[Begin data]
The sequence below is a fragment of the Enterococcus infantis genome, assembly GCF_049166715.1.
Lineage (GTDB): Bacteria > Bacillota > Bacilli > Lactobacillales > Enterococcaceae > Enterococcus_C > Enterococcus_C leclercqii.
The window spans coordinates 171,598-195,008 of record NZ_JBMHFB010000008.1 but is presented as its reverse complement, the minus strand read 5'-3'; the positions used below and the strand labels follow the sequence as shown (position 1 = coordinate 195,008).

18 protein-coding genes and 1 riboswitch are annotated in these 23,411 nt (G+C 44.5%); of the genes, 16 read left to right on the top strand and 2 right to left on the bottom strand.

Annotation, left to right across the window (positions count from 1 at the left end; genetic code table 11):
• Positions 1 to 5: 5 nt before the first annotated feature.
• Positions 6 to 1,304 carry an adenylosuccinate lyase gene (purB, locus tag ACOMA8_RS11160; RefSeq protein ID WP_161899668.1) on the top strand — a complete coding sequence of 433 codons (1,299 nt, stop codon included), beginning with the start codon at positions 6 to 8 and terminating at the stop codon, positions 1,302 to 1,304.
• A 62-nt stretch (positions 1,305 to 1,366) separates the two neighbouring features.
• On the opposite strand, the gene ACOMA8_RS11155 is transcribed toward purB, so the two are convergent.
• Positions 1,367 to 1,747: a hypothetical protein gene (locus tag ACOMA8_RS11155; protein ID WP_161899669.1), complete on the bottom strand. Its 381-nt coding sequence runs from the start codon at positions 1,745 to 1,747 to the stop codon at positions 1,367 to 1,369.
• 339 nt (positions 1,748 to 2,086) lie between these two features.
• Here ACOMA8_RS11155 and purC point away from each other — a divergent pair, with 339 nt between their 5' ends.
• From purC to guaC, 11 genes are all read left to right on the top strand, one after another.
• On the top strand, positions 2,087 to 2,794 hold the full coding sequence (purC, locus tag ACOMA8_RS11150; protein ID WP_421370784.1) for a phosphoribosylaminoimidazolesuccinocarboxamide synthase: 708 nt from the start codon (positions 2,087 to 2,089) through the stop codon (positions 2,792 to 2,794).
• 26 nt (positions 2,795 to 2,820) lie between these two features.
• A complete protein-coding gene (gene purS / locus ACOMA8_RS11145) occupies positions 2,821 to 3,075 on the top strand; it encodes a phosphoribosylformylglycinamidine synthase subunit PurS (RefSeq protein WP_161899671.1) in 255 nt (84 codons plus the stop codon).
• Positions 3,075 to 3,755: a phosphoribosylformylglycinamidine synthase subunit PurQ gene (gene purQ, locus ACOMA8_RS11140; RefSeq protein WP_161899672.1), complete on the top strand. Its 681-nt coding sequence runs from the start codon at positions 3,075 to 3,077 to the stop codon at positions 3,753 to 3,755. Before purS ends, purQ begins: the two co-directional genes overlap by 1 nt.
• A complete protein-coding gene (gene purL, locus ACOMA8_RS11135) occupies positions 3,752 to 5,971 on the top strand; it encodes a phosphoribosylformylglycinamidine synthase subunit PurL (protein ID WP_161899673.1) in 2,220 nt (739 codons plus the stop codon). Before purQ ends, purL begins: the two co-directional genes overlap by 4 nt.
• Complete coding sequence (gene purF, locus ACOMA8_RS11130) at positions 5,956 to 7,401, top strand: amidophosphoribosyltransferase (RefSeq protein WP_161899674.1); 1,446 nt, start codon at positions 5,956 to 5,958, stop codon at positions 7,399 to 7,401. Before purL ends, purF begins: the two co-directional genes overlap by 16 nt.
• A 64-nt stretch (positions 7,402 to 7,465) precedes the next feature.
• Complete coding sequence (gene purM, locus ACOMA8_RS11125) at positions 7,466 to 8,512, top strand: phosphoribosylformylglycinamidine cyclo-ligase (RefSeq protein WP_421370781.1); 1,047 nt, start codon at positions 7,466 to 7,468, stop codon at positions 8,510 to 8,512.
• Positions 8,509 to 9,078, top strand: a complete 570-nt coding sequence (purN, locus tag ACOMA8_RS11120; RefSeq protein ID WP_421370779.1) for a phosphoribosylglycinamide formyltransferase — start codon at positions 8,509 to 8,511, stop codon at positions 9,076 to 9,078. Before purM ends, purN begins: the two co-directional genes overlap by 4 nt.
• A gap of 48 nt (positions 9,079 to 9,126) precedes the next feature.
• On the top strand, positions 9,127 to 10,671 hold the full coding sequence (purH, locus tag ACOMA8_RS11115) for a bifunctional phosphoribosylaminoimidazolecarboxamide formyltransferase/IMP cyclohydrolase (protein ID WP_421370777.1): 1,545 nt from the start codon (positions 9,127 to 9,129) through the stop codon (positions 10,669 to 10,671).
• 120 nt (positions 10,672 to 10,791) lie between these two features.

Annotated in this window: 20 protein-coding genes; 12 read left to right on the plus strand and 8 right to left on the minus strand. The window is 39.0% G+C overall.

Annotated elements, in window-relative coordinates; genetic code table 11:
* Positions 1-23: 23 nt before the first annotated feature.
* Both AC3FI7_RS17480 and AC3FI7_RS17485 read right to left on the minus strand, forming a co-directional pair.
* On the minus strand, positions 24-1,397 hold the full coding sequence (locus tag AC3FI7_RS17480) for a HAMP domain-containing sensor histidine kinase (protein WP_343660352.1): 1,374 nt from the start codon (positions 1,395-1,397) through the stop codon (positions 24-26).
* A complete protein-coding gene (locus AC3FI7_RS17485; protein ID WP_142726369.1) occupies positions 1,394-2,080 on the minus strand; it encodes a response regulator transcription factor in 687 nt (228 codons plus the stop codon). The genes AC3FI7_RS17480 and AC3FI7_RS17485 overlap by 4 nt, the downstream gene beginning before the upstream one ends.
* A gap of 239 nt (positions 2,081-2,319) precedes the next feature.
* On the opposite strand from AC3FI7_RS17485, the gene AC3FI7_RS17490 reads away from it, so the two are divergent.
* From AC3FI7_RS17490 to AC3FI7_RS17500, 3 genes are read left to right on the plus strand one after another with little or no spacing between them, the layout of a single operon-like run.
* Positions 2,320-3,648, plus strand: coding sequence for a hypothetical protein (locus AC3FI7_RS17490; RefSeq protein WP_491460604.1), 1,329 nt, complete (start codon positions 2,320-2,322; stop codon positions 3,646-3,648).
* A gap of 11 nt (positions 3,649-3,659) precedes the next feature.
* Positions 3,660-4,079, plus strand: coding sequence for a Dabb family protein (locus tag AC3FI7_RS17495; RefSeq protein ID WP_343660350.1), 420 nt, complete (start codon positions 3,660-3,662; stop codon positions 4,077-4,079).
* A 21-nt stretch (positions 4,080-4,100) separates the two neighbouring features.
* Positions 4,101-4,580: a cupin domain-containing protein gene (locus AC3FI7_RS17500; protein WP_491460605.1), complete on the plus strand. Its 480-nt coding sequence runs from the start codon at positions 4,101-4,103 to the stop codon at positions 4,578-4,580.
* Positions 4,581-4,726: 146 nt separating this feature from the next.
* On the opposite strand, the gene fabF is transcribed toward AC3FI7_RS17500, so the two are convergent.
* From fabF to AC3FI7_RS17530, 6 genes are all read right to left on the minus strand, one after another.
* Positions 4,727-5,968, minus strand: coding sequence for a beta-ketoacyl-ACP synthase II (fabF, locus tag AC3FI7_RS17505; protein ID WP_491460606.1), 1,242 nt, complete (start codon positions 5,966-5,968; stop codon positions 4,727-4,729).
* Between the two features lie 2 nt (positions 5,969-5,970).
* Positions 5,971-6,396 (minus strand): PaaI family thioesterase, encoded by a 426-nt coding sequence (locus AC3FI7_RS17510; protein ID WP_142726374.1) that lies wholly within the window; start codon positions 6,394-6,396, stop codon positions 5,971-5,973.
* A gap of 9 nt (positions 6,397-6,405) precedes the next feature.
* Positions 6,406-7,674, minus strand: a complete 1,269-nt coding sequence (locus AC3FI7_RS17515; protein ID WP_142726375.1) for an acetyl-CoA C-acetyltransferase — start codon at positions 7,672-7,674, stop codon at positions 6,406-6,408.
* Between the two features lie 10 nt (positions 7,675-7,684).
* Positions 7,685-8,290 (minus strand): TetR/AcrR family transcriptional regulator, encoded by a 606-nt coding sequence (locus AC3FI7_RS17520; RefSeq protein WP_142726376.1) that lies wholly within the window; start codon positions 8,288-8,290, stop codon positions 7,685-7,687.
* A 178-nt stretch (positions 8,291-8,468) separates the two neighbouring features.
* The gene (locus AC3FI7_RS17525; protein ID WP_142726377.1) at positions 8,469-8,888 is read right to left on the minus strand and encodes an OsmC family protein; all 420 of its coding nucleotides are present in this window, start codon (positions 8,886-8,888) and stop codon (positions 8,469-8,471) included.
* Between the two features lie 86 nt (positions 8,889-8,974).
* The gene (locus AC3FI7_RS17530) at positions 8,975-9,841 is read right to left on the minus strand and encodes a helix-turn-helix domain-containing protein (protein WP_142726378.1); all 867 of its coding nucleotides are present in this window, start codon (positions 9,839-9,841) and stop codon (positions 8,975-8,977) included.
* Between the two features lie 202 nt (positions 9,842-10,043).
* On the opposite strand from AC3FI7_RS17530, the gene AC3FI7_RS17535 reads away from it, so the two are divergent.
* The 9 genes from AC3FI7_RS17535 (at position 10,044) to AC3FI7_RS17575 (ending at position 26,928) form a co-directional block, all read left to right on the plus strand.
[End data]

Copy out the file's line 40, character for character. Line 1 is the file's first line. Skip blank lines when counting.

* Positions 4,581-4,726: 146 nt separating this feature from the next.